Dermatosis papulosa nigra (DPN) is a benign cutaneous condition common among blacks. It is usually characterized by multiple, small, hyperpigmented, asymptomatic papules on the face of adult blacks. Histologically, dermatosis papulosa nigra resembles seborrheic keratoses. The condition may be cosmetically undesirable to some patients. See the image below.
The pathophysiology of dermatosis papulosa nigra is not known. The occasional positive family history may suggest a genetic propensity.
Whereas earlier US studies revealed a 10% frequency in adult blacks, more recent data suggest a frequency of approximately 35% in this population. Data pertaining to the international frequency of dermatosis papulosa nigra are insufficient.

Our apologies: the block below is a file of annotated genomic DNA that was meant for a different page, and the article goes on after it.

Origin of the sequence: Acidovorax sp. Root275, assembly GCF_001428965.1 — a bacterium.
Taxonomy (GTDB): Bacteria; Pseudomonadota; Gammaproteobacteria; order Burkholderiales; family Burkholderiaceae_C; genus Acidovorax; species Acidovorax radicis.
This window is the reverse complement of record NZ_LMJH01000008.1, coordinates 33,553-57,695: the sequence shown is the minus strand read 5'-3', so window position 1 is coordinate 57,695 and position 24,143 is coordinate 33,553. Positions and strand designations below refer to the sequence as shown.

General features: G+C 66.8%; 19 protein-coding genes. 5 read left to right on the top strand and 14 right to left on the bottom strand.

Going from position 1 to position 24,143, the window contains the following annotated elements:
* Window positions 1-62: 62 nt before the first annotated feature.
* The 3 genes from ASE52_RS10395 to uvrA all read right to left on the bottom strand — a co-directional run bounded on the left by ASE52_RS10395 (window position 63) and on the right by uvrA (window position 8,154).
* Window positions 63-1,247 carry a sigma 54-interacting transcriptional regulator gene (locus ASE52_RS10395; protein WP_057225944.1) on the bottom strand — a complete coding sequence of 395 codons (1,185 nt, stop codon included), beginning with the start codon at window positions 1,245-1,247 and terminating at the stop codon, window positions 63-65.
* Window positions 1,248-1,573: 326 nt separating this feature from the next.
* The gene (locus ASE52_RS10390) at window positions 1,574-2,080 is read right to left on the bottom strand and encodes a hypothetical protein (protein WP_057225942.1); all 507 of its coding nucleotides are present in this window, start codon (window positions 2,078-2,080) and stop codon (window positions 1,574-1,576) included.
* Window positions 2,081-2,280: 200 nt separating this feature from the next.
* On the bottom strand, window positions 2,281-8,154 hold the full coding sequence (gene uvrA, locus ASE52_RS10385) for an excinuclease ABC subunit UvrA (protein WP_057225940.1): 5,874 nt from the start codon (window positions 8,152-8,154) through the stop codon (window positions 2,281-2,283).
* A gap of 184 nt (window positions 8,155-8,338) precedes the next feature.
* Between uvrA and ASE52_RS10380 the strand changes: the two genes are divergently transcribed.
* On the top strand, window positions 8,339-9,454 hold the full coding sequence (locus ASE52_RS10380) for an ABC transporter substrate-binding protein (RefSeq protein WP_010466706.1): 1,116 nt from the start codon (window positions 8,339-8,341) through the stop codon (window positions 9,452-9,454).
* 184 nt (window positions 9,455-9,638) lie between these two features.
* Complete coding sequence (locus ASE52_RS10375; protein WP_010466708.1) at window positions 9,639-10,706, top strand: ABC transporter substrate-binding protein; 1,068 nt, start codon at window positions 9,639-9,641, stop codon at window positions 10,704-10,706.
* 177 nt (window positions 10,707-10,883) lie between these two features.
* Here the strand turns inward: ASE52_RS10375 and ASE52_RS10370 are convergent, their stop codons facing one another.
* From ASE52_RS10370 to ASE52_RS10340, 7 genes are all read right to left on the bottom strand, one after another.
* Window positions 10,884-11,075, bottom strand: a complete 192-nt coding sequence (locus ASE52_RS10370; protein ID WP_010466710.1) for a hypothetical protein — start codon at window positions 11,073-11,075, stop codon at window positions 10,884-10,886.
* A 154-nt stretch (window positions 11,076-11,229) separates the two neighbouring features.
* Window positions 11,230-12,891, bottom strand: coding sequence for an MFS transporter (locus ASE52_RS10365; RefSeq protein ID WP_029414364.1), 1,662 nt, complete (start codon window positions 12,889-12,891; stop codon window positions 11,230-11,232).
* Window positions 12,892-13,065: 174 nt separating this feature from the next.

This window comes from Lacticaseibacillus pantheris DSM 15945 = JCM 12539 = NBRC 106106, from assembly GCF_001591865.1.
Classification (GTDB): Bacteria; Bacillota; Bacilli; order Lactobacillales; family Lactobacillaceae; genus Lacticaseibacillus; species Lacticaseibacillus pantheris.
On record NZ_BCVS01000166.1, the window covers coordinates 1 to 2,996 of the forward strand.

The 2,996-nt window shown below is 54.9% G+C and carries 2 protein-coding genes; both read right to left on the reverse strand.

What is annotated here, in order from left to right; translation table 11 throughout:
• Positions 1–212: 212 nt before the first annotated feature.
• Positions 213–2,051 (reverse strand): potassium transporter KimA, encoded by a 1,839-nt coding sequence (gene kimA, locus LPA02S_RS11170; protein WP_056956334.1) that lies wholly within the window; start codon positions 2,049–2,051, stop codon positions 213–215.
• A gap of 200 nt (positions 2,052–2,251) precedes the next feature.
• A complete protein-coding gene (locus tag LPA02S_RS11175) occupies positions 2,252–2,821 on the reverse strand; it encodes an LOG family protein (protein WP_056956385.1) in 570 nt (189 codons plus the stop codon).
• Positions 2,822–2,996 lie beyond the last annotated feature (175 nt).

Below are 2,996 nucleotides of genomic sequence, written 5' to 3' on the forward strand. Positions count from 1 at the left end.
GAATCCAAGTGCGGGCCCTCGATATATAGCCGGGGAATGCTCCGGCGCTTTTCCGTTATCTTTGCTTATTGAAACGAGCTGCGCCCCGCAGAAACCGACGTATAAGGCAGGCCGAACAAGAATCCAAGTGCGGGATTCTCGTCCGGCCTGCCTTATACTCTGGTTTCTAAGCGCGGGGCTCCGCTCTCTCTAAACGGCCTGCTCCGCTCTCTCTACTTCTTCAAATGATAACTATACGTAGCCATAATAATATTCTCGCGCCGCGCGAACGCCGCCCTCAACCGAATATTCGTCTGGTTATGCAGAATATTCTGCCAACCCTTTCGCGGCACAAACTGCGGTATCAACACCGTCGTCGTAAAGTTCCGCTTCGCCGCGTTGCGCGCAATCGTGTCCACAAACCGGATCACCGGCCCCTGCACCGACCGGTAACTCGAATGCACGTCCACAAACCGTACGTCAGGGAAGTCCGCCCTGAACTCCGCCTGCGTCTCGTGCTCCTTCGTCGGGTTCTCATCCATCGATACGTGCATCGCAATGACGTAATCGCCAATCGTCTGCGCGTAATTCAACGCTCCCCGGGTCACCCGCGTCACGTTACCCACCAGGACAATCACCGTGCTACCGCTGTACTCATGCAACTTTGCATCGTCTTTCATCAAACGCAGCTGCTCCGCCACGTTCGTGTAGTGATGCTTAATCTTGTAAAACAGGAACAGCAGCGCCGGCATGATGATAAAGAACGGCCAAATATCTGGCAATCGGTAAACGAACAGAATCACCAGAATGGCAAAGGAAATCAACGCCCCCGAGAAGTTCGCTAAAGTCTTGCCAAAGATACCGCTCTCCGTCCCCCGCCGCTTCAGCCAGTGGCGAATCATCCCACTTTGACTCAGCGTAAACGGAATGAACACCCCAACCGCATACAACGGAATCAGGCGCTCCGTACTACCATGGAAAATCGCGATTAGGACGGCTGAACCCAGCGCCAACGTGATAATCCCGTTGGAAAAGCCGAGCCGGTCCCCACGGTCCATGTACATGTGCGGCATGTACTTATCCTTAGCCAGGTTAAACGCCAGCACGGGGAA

Dermatosis papulosa nigra affects up to 35% of the African American population.  Blacks with a fair complexion have the lowest frequency of involvement.  Dermatosis papulosa nigra also occurs among Asians, although the exact incidence is unknown.
Females are affected more frequently than males. 
Dermatosis papulosa nigra usually begins in adolescence and is rare in persons younger than 7 years.  The incidence of dermatosis papulosa nigra, as well as the number and size of individual lesions, increases with age.
The prognosis for patients with dermatosis papulosa nigra is excellent since it is not a premalignant condition nor is it associated with any underlying systemic disease. However, lesions of dermatosis papulosa nigra show no tendency to regress spontaneously, and they gradually may increase in number and size with age.